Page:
September 17, 2010 in Blog Recipes, Cooking & Baking Hints, Diabetic Menu Item by Mary Ireland

One of my first acts of being an earth mother was making jam. I had always avoided any sort of canning or preserving because I didn't want to kill anyone. I guess I was sort of traumatized by all of the warnings against botulism. Then I discovered that one of my neighbors made jelly and I decided that I could do it too.

As one who avoided sugar most of her life, I was always reluctant to put so much sugar in something that I was making. I bought the "low sugar" pectin -- the one that calls for "only" 3 cups of sugar to 4 cups of fruit. (The sugar to fruit ratio varies depending on the fruit being used.) Some how I got over my reluctance and put the sugar in.

The instructions for making jam are very specific -- do not vary the amounts of sugar or fruit. To do so would inevitably result in the dire consequences of your jam not setting. Another instruction -- no double batching! Make only one batch at a time -- period. One day I discovered my husband double batching -- and his jam turned out just fine. As you are aware, generally there are people who follow the rules and those who don't. I decided to go to the dark side (those who don't) when it came to making jam.

I started experimenting and found that I could put "only" 1 1/2 cups of sugar in a recipe that called for 3 cups and the jam would set just fine. I didn't get as much jam, but that was okay. The jam that I did get was more fruity and tasty -- not like eating sugar that was fruit flavored.

If you have read the labels of commercially made jams, you are aware that most a made with high fructose corn syrup. See Dr. Grandma's blog Fighting Cancer One Plateful at a Time about the cancer and coronary risks associated with high fructose corn syrup.

When I went to work for Dr. Grandma's, I became very interested in Dr. Grandma's Delight Sweetener. It is an all-natural zero-calorie sweetener. I have always avoided artificial sweeteners and sugar substitutes like the plague, but after reading Erythritol – the Coming Alternative to Simple Sugar and other articles on the erythritol, I started using it. Simply stated, you get the sweetness of sugar without the empty calories, the spike in blood sugar, the nasty after taste or all of the other side effects associated with other sweeteners.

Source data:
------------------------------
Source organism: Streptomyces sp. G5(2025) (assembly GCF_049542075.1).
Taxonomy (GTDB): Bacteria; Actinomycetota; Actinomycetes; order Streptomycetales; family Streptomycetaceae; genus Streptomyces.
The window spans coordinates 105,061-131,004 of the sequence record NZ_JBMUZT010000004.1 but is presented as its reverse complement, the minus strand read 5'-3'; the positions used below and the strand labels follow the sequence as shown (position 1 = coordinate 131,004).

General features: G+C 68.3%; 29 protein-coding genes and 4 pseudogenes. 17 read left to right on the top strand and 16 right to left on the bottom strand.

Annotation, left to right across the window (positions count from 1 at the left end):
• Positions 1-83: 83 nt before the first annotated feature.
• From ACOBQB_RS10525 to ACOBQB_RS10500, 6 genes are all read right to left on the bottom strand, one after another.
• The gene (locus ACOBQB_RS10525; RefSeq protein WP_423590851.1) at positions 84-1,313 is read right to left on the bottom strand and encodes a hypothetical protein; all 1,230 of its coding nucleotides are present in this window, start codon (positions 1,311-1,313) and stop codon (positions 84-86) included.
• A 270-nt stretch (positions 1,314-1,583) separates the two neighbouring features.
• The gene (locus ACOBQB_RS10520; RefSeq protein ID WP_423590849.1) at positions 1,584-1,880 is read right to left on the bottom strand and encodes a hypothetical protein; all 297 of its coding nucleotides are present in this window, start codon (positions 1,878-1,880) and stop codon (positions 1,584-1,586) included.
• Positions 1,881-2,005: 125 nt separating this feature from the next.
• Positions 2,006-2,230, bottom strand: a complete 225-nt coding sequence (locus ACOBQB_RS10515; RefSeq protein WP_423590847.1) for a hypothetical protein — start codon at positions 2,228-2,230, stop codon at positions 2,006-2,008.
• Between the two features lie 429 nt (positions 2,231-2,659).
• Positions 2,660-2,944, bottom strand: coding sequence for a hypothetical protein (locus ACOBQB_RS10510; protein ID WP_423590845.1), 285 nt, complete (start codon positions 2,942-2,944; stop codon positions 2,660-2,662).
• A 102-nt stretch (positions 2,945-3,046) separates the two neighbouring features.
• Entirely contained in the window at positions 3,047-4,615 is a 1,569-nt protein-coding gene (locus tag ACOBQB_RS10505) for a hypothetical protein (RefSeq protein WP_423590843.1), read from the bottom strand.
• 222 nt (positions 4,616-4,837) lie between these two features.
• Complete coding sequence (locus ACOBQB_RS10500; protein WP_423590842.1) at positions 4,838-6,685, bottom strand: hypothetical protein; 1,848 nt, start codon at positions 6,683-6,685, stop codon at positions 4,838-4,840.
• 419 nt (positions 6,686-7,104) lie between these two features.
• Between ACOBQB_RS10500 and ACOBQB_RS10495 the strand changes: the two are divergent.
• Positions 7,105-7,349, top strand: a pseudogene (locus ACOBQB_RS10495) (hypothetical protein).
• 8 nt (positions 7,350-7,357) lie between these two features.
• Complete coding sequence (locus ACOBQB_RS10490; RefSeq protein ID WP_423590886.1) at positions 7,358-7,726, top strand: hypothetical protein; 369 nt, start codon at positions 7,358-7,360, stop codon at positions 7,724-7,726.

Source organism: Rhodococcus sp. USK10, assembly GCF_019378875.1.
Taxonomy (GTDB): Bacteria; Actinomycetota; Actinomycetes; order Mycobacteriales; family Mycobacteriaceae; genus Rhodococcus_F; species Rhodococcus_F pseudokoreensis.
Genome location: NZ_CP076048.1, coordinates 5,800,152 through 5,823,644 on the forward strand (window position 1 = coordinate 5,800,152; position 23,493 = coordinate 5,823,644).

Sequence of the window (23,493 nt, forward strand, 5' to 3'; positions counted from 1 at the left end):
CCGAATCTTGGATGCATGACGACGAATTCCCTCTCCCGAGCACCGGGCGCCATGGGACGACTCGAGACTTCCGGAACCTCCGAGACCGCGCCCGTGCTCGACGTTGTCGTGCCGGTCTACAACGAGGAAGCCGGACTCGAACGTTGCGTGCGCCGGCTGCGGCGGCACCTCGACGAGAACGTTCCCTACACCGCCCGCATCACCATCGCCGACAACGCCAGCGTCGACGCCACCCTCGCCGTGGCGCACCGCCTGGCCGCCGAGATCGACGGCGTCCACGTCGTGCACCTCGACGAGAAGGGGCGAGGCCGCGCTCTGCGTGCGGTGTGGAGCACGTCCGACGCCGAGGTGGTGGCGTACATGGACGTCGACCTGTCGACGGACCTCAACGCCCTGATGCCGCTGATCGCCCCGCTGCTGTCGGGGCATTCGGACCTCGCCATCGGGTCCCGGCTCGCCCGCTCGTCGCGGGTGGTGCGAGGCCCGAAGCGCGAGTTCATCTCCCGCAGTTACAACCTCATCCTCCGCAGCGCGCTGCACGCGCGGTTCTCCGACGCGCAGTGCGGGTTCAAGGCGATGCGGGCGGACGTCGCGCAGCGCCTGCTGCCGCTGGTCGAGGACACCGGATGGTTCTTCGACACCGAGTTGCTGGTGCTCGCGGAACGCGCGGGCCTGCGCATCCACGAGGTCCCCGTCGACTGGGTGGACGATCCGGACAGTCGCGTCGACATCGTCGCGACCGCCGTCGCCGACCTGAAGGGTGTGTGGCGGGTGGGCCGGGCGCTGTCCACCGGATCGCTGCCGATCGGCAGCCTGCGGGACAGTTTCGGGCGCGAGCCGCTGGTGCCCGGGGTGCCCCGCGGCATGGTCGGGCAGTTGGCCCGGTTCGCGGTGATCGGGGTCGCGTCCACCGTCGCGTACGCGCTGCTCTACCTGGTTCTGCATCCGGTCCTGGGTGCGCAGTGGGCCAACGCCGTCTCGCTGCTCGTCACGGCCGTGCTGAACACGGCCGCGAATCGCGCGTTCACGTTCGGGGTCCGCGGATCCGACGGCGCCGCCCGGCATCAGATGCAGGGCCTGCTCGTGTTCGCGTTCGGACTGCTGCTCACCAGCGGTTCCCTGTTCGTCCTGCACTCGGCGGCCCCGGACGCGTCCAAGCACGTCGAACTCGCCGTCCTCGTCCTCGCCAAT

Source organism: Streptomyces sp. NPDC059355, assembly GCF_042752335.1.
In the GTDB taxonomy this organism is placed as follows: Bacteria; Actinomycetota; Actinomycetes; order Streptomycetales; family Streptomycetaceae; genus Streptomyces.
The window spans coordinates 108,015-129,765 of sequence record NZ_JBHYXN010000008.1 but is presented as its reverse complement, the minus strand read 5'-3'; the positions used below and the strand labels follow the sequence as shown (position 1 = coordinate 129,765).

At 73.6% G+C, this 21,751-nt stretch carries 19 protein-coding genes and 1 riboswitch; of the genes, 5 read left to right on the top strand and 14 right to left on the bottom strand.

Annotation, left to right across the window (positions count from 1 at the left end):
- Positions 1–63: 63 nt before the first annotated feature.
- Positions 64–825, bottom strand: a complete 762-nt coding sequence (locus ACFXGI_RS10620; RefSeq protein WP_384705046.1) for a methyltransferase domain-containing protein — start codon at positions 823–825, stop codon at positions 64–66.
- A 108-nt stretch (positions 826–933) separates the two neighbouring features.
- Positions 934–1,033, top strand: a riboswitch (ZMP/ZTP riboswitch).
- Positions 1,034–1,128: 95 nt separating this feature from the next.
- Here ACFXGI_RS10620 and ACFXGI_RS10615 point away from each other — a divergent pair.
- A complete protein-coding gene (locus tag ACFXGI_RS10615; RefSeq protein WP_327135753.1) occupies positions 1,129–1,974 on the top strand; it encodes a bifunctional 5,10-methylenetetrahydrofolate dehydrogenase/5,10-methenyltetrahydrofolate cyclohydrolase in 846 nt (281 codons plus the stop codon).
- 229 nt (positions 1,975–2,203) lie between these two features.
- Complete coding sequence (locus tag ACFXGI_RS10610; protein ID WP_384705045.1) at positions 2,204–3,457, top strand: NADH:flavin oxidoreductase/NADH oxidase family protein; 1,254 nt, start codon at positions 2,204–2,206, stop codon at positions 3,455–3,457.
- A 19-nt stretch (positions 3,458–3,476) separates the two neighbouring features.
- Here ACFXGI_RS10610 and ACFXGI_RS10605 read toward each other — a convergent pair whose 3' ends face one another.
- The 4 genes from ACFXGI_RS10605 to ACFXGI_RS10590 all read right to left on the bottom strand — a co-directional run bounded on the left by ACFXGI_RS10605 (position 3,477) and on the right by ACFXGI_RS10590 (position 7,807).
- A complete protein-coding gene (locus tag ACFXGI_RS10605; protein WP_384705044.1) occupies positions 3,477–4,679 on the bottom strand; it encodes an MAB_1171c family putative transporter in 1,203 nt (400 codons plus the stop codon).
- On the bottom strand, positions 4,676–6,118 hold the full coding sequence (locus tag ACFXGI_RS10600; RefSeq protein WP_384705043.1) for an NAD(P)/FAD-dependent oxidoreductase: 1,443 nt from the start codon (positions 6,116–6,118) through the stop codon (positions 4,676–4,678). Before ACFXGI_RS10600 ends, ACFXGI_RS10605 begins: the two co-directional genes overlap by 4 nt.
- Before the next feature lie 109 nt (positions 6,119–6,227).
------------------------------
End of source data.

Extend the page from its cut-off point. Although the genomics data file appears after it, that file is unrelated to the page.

As the summer rolled around and apricots began ripening, I started thinking about making jam with Delight. I have always loved apricot jam. It is my favorite and the favorite of most people that I gift with my jam. So when Dr. Grandma told me that her apricot trees were having a banner year and I should take some home with me, I decided I would experiment with making jam with Delight.

And experiment, I did. I tried making a batch with 1 1/2 cups of sugar and 1 cup of Delight. It was very good. I tried making a batch with 2 1/2 cups of Delight - making it just as I would if I were using sugar. It was very good, but the jam crystallized when it was exposed to air. I tried a batch adding Delight at the end without cooking it. That batch tastes very good, although it does have a few crystals.

I will keep on experimenting and keep you updated with my latest findings. If you are a jammer and have experimented with Delight, please let us know what you tried and how it turned out. If you aren't interested in experimenting, try my Apricot Jam recipe. I'm so happy that I can have jam on my homemade bread in the morning without sending my blood sugar levels skyrocketing.